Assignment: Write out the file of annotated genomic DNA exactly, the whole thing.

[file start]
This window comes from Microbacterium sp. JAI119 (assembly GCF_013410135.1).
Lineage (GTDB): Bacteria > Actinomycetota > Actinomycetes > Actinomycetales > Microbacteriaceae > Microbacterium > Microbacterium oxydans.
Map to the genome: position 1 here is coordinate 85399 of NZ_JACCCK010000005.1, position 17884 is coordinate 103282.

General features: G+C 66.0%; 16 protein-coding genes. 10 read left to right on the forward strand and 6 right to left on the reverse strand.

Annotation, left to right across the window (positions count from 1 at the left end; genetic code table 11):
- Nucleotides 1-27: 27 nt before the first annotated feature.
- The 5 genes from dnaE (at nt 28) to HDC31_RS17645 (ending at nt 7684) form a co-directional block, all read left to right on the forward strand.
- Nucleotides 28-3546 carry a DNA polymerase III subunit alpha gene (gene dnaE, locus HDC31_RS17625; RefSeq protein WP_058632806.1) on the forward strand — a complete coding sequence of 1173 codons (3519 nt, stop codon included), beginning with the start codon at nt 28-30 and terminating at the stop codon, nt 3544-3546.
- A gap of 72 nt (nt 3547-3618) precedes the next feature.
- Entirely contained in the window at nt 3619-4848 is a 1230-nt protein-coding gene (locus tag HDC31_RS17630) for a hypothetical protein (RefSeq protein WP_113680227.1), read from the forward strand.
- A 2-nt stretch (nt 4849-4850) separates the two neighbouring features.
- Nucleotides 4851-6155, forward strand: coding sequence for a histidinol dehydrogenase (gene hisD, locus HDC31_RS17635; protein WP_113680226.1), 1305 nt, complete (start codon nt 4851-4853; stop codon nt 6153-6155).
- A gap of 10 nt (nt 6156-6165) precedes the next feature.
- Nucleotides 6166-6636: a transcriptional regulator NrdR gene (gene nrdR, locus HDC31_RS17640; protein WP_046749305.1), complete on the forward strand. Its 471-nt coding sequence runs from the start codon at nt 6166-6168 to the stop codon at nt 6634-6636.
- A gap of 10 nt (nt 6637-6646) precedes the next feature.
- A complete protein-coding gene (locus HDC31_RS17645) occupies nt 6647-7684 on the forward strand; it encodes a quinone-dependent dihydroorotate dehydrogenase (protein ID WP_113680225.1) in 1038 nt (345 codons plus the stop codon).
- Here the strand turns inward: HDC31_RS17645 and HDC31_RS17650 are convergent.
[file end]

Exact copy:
This window comes from Microbacterium sp. JAI119 (assembly GCF_013410135.1).
Lineage (GTDB): Bacteria > Actinomycetota > Actinomycetes > Actinomycetales > Microbacteriaceae > Microbacterium > Microbacterium oxydans.
Map to the genome: position 1 here is coordinate 85399 of NZ_JACCCK010000005.1, position 17884 is coordinate 103282.

General features: G+C 66.0%; 16 protein-coding genes. 10 read left to right on the forward strand and 6 right to left on the reverse strand.

Annotation, left to right across the window (positions count from 1 at the left end; genetic code table 11):
- Nucleotides 1-27: 27 nt before the first annotated feature.
- The 5 genes from dnaE (at nt 28) to HDC31_RS17645 (ending at nt 7684) form a co-directional block, all read left to right on the forward strand.
- Nucleotides 28-3546 carry a DNA polymerase III subunit alpha gene (gene dnaE, locus HDC31_RS17625; RefSeq protein WP_058632806.1) on the forward strand — a complete coding sequence of 1173 codons (3519 nt, stop codon included), beginning with the start codon at nt 28-30 and terminating at the stop codon, nt 3544-3546.
- A gap of 72 nt (nt 3547-3618) precedes the next feature.
- Entirely contained in the window at nt 3619-4848 is a 1230-nt protein-coding gene (locus tag HDC31_RS17630) for a hypothetical protein (RefSeq protein WP_113680227.1), read from the forward strand.
- A 2-nt stretch (nt 4849-4850) separates the two neighbouring features.
- Nucleotides 4851-6155, forward strand: coding sequence for a histidinol dehydrogenase (gene hisD, locus HDC31_RS17635; protein WP_113680226.1), 1305 nt, complete (start codon nt 4851-4853; stop codon nt 6153-6155).
- A gap of 10 nt (nt 6156-6165) precedes the next feature.
- Nucleotides 6166-6636: a transcriptional regulator NrdR gene (gene nrdR, locus HDC31_RS17640; protein WP_046749305.1), complete on the forward strand. Its 471-nt coding sequence runs from the start codon at nt 6166-6168 to the stop codon at nt 6634-6636.
- A gap of 10 nt (nt 6637-6646) precedes the next feature.
- A complete protein-coding gene (locus HDC31_RS17645) occupies nt 6647-7684 on the forward strand; it encodes a quinone-dependent dihydroorotate dehydrogenase (protein ID WP_113680225.1) in 1038 nt (345 codons plus the stop codon).
- Here the strand turns inward: HDC31_RS17645 and HDC31_RS17650 are convergent.